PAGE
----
Pancakes! What is there not to like? Bread like goodness with syrup! I have learned however, there is an art to making the perfect pancake and while I am not at perfection level by any means, I have discovered a few key points and created a fantastic recipe for tasty, fluffy pancakes!
Anatomy of a Pancake (Written by Rick Martinez on Bonappetit)
Flour and liquid create the structure in any dough. Mixing the two together develops gluten, the protein that gives elasticity to dough. When making bread, gluten is a good thing; it allows the bread to hold its structure and supports the formation of the gas bubbles created by the yeast. Without gluten, bread would not be able to rise.
However, gluten in quick breads, pie crusts, cakes, and pancakes is not good. You want these baked items to be soft and tender with a delicate crumb, and that means as little gluten as possible. Over-mixing pancake batter develops the gluten that will make the pancakes rubbery and tough. For light, fluffy pancakes, you want to mix just until the batter comes together—it’s okay if there are still some lumps of flour.
Fat (melted butter) makes the pancakes rich and moist. Adding too much fat will make them seem more like pound cake; they’ll have smaller bubbles and won’t rise as much. On the other hand, too little fat will make them dry and crispy—almost cracker-like.
With little gluten, pancakes rely on eggs to provide the additional structure necessary to hold the bubbles and allow the pancake to rise. The fat in the yolk also provides richness and flavor. Too much egg, however, will make the pancake dense and custard-like; not enough will make it drier and more biscuit-like.
Baking powder and baking soda are the chemical leaveners typically used in pancakes. They are responsible for the bubbles in the batter, and for making the cakes light and fluffy. Baking powder (double acting) provides two rises: The first occurs when the baking powder comes into contact with a liquid, the second when it’s exposed to heat. Too much baking powder will create a very puffy pancake with a chalky taste, while too little will make it flat and limp.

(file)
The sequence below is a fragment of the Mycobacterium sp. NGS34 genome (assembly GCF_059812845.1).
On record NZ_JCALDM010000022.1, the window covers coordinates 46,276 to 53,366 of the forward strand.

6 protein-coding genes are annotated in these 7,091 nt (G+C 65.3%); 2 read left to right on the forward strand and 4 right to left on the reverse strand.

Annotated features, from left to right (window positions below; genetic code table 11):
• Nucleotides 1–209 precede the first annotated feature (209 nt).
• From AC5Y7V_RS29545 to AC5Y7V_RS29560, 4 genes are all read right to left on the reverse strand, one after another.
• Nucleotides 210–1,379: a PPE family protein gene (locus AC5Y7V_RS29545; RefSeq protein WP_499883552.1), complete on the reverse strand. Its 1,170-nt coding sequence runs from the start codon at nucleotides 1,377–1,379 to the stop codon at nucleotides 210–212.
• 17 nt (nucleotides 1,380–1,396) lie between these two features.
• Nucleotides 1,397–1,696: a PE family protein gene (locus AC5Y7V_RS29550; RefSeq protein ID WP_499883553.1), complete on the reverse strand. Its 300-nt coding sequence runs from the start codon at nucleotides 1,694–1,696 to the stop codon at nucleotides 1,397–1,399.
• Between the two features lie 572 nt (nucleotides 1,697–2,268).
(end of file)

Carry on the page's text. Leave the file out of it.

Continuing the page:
Baking soda rises only once when exposed to an acid (like buttermilk, sour cream, or yogurt). Baking soda also controls the browning of the batter in the pan. Not enough soda will result in a blonde, flat pancake. Too much will result in a tall, dark, soapy-tasting pancake.
Cooking to Perfection
Pancakes should be cooked on medium heat. Cast iron griddles are best, but a wide heavy skillet with low sides will work too. Always make the first pancake as your test cake or “chef’s snack,” to make sure that you have the heat just right.
Lightly brush the griddle with oil before you pour the batter (a third to half a cup per pancake is standard). Cook pancakes until bottoms are golden brown and bubbles are forming and bursting in the center, about three minutes. If the pancakes are getting too dark but the bubbles haven’t started to burst, lower the heat. If they are still blonde but the bubbles are bursting, increase the heat. Flip and cook until cooked through and other side of pancakes are golden brown, about two minutes longer.
Everything that he said makes perfect sense! I kept getting very dense pancakes and I contribute that to overmixing. Who knew!
So here is the recipe I came up with and I hope y’all enjoy it as much as we do.
1 1/3 cups whole-wheat flour
1 tsp baking powder
1 tsp baking soda
1/4 tsp salt
1 tbl honey
2 eggs, lightly beaten
1 cup milk
2 tbl unsalted butter, melted
2 bananas, mashed or other fruit such as blueberries
In a large bowl, whisk together the dry ingredients.
Make a well (hole) in the center of the flour mixture and pour in the honey, eggs, milk, and melted butter. Whisk together thoroughly, but do not overmix! Read the article as to why.
Gently fold the mashed bananas into the batter with a spatula.
Heat a griddle or sauté pan over medium-high heat. Lightly coat griddle with oil and pour batter in. I use a tablespoon and spoon in making perfect sized pancakes for my lil one.
When the pancakes have begun to turn golden brown on the bottom, flip them over to cook the other side.
If you really want to experiment add pure vanilla extract or almond extract to the wet ingredients. I also top with more fruit such as strawberries or blueberries. I also add crushed walnuts to mine. (Not lil dudes) If you want more of a dessert try Nutella and chocolate chips on top!